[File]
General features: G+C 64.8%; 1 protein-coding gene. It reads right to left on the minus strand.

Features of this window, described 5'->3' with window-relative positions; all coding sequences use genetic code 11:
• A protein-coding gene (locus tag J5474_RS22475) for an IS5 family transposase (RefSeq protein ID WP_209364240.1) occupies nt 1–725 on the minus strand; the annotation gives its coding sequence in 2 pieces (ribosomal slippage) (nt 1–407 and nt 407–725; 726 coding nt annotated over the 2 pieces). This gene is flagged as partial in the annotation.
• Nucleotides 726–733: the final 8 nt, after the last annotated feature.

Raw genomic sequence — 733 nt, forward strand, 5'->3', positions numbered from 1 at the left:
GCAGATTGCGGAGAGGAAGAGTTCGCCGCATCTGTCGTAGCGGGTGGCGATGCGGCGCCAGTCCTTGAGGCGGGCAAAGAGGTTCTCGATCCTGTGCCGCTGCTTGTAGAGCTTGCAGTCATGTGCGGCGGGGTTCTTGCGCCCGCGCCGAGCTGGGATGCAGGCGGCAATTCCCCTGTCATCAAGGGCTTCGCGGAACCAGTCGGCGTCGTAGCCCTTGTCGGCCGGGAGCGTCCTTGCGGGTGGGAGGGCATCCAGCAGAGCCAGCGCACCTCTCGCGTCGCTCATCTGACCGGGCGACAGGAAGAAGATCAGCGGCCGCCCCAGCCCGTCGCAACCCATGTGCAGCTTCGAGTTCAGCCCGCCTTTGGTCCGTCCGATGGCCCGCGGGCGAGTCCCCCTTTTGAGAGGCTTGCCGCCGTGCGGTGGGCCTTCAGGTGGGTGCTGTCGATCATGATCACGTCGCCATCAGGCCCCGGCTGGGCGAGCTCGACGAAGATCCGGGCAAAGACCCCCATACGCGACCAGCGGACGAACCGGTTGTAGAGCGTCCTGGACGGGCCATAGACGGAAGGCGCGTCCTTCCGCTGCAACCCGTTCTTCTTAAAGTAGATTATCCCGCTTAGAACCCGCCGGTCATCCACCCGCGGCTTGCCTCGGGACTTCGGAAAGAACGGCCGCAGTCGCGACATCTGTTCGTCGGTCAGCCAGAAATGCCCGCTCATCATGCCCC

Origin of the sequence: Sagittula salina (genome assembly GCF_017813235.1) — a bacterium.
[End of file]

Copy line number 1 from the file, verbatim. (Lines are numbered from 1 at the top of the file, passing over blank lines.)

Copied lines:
General features: G+C 64.8%; 1 protein-coding gene. It reads right to left on the minus strand.